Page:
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A Little Bit of Everything by Helen Minazza
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A Little Bit of Everything

by Helen Minazza

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Recently added byfromamileaway, RowenaHoseason

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This entertaining collection of 50 accessible and involving poems is extremely well-named. Written during a 20 year timespan, the poems reflect the changing life experiences and world view of the author. Some are serious; some are short, others are neither. There truly is a little bit of everything in here.

Perhaps my favourite ones are the more whimsical flights of fantasy like ‘The Heavens’, ‘Unicorn’, or the more ominously chilling ‘Pale in the Dark’. But just as these capture fleeting sensations of the fabulous, so the author is equally adept at depicting moments of quite contentment during the daily grind, of dragging something significant from the humdrum blur of every day existence.

None of these verses is astonishingly long, nor so challenging that you’ll lose the sense of the narrative or meaning. Some are just plain fun, like ‘Bubble’: the notion of serenely watching the madness of the world pass by, insulated in a protected environment. Others are witty and droll, like ‘B4 11’ which challenges our unthinking acceptance of commonplace sayings. And the final line of ‘Dilapidated Daffodil’ just made me laugh out loud.

There’s much in here about motherhood and romantic love, while suggestions of melancholy are rather more muted but just as poignant. You’ll also find the occasional political statement – as in ‘Listen’ – but these are gently delivered, more a suggestion if you have ears to hear than a rant which rubs a certain viewpoint in your face.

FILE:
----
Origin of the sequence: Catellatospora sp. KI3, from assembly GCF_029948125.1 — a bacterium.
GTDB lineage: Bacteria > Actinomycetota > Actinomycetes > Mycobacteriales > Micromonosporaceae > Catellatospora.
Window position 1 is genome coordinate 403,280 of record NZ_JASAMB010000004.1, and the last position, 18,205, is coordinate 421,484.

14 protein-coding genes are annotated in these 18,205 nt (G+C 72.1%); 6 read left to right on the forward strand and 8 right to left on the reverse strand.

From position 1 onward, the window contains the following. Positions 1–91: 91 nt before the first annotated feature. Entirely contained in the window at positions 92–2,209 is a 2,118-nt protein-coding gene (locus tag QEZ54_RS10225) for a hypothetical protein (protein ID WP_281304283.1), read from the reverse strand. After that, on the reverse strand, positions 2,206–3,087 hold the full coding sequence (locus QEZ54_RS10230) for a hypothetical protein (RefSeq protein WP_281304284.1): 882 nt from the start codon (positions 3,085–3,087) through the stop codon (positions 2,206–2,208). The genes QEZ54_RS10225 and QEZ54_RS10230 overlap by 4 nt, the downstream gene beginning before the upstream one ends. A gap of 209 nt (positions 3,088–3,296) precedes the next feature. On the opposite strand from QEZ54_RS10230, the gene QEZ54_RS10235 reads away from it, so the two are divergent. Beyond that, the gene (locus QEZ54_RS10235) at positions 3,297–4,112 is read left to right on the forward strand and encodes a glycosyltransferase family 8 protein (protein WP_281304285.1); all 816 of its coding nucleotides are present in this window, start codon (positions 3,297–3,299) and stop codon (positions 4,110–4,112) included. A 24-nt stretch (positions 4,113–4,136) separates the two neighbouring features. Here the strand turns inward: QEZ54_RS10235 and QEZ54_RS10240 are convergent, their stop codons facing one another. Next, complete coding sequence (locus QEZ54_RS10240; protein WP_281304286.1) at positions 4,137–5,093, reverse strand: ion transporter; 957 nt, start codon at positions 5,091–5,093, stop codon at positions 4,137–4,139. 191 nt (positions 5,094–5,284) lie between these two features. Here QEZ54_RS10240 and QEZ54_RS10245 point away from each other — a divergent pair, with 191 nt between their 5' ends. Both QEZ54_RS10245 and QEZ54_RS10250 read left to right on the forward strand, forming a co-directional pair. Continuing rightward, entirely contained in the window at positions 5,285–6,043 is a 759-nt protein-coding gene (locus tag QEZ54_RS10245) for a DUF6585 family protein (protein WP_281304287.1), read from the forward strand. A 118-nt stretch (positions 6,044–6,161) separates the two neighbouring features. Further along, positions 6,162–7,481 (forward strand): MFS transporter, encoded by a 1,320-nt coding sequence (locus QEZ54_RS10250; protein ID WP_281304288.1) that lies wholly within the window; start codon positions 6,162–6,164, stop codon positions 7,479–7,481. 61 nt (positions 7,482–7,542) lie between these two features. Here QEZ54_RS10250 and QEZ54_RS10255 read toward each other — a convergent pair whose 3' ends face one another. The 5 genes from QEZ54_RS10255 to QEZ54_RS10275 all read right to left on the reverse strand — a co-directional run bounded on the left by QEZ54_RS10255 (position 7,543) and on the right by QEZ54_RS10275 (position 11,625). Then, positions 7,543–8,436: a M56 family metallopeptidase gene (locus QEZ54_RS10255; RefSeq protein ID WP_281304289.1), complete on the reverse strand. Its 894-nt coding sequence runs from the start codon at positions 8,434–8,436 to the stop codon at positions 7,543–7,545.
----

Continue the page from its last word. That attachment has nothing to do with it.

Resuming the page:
If there’s a flaw to the writing then it’s the author’s fondness for using a couple of devices rather too often – particularly repetition of a single line. This is powerful the first couple of times you encounter it but that impact fades with use. ‘Leaving Home’ was maybe a little clumsy in its delivery, too: ambitious in its aim to distil the essence of the holocaust into a child’s distress but not entirely successful.

The majority of the poems hit their targets squarely, however: like ‘The Back Seat of Life’ which pretty much sums up the trepidation everyone must experience at some point, in seizing the future in their own hands.

The author adds notes here and there to advise the reader to ‘hear’ certain verses in a Scottish or West Country accent, which is fun. And although there are definitely dark moments of the soul bared within this collection, the overall impression is of lightness, of optimism, of love and of hope.

It’s an uplifting and thought-provoking anthology to dip in to. So although I’m not normally a great fan of poetry, reading ‘A Little Bit Of Everything’ was an extremely enjoyable experience.
8/10 ( )
  RowenaHoseason | Jun 22, 2016 |
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